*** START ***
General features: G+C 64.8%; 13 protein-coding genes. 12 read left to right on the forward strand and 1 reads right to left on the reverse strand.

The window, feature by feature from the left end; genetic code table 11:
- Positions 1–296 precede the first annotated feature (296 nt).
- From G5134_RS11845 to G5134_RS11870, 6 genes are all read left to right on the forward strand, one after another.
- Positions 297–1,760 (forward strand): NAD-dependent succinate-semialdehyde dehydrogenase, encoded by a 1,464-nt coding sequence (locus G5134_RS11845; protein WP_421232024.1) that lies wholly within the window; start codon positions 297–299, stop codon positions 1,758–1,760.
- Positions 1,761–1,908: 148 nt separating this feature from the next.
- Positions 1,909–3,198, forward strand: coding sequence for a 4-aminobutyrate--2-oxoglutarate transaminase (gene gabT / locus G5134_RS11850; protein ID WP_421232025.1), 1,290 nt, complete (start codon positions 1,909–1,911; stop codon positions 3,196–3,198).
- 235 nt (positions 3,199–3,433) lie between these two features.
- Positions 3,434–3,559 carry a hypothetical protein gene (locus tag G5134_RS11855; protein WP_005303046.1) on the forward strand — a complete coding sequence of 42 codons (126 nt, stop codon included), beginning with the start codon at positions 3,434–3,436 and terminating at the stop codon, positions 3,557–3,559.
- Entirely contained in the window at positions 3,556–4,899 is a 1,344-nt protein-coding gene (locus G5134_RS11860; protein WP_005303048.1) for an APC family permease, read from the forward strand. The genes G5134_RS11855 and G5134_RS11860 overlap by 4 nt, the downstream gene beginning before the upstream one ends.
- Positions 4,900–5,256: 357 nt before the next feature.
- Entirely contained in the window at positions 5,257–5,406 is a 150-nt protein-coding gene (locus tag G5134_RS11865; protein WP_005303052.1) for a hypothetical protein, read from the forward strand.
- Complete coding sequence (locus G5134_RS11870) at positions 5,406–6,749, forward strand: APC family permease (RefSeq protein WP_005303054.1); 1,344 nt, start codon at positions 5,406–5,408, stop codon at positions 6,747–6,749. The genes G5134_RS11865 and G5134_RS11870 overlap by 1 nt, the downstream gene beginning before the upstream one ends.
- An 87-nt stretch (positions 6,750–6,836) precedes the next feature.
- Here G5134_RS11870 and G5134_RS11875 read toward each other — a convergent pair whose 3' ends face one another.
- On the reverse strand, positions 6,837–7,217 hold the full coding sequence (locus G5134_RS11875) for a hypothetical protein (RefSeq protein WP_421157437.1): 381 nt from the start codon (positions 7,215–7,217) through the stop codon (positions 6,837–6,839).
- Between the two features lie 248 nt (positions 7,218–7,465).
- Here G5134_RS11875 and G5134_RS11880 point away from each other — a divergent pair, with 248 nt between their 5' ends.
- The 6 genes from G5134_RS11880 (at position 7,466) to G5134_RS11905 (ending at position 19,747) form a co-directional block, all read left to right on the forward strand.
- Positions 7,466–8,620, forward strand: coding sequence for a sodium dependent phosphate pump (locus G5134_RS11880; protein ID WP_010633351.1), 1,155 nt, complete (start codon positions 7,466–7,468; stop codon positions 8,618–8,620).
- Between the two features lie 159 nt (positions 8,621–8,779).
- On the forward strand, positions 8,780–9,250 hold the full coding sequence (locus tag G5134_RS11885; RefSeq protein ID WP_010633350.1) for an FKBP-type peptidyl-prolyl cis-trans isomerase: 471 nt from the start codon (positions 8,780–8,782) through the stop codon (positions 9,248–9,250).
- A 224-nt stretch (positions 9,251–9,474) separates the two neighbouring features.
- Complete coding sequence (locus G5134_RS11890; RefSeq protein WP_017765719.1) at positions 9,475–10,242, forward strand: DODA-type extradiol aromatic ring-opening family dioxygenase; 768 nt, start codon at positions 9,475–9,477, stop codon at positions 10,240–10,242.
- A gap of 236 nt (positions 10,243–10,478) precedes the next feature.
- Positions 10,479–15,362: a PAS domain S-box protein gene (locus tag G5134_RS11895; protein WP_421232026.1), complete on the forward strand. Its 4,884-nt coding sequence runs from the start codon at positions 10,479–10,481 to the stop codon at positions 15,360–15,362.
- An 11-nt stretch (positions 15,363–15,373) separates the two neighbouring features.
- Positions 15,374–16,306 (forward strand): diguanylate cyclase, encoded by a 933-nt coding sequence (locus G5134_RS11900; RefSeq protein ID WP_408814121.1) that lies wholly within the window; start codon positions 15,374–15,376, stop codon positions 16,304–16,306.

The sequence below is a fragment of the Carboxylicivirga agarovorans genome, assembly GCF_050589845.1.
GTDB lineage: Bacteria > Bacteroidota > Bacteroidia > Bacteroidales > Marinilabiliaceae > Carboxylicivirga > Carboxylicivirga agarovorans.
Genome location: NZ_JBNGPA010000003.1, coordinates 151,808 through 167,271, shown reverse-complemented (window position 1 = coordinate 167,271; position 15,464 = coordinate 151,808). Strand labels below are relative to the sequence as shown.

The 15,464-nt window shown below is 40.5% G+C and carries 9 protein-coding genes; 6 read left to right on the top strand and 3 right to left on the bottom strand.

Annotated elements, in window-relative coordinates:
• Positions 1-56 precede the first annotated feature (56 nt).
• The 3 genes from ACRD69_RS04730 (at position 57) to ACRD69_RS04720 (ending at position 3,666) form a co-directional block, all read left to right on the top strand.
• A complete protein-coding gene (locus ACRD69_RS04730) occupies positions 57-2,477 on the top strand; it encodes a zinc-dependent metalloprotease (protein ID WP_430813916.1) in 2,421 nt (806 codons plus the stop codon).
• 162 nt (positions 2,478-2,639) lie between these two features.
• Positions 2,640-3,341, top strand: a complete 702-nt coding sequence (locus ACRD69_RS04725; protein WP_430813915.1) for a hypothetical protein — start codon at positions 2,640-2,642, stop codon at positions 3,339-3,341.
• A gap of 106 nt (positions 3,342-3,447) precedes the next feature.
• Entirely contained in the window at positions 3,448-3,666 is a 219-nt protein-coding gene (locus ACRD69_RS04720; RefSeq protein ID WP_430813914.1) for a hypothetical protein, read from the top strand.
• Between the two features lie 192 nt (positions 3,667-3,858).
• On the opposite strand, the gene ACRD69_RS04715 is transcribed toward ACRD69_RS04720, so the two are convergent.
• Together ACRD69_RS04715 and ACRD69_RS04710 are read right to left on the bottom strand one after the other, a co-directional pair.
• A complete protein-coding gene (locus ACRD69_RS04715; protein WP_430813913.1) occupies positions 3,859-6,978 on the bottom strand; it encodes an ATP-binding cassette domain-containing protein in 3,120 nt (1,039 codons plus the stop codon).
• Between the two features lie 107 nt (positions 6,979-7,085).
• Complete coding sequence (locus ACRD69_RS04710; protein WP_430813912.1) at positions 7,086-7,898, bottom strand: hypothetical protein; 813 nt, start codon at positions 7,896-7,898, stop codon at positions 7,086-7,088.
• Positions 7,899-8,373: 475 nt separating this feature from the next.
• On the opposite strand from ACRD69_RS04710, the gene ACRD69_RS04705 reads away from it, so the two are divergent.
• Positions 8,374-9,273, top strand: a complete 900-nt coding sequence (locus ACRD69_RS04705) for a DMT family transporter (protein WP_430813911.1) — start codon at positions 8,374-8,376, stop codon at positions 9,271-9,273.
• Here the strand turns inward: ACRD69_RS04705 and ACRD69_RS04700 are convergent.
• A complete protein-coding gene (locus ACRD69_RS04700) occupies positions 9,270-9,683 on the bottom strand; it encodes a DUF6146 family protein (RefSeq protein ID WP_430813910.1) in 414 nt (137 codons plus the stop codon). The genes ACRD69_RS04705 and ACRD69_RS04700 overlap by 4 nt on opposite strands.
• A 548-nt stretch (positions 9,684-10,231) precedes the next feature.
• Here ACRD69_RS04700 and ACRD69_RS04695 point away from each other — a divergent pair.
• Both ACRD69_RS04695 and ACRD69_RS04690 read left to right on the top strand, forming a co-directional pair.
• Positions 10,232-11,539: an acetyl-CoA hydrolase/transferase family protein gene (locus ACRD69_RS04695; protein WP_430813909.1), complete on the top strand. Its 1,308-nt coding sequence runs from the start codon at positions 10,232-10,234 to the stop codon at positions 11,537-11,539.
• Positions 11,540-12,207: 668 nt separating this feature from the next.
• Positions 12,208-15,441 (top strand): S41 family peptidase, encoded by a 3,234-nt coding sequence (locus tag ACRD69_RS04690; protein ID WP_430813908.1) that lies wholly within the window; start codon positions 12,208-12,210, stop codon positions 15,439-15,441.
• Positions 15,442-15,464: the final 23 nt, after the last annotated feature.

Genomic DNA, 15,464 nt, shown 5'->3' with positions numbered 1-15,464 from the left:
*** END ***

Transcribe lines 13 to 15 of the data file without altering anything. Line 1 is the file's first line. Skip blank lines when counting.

- Complete coding sequence (locus G5134_RS11870) at positions 5,406–6,749, forward strand: APC family permease (RefSeq protein WP_005303054.1); 1,344 nt, start codon at positions 5,406–5,408, stop codon at positions 6,747–6,749. The genes G5134_RS11865 and G5134_RS11870 overlap by 1 nt, the downstream gene beginning before the upstream one ends.
- An 87-nt stretch (positions 6,750–6,836) precedes the next feature.
- Here G5134_RS11870 and G5134_RS11875 read toward each other — a convergent pair whose 3' ends face one another.